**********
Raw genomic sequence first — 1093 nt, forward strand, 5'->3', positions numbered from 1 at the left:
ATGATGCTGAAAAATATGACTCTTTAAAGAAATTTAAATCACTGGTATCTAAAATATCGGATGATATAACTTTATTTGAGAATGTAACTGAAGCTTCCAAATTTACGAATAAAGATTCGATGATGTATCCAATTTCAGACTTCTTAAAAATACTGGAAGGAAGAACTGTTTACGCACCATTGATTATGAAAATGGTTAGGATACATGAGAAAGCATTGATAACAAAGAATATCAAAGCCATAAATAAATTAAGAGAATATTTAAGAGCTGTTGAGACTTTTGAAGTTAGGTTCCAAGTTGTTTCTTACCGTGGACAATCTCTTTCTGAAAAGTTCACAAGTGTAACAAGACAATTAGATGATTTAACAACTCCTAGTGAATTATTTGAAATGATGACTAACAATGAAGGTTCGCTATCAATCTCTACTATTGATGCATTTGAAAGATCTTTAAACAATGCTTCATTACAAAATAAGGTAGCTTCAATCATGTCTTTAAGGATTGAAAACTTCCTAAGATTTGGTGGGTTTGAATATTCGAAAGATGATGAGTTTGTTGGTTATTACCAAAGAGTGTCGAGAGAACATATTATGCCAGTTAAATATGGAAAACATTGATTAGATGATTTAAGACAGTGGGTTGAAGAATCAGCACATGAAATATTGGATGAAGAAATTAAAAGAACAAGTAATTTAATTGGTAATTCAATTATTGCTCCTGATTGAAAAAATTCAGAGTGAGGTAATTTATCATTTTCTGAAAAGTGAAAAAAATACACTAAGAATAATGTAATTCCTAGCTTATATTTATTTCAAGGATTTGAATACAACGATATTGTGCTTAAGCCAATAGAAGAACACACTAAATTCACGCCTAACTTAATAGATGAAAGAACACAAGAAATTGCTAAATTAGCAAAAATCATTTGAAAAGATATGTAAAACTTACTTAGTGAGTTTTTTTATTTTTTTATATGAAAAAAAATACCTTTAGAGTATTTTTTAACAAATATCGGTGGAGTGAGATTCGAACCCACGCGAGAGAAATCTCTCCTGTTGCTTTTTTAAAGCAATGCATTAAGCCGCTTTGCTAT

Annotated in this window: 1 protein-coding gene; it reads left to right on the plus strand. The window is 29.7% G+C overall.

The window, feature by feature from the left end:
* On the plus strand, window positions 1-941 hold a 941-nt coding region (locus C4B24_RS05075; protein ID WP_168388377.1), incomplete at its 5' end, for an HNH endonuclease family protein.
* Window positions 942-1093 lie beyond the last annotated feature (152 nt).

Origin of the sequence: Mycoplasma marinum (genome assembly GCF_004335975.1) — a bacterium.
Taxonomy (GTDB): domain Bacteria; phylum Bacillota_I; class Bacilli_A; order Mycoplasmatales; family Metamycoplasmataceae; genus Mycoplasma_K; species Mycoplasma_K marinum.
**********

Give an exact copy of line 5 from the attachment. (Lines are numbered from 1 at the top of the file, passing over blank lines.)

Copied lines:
* On the plus strand, window positions 1-941 hold a 941-nt coding region (locus C4B24_RS05075; protein ID WP_168388377.1), incomplete at its 5' end, for an HNH endonuclease family protein.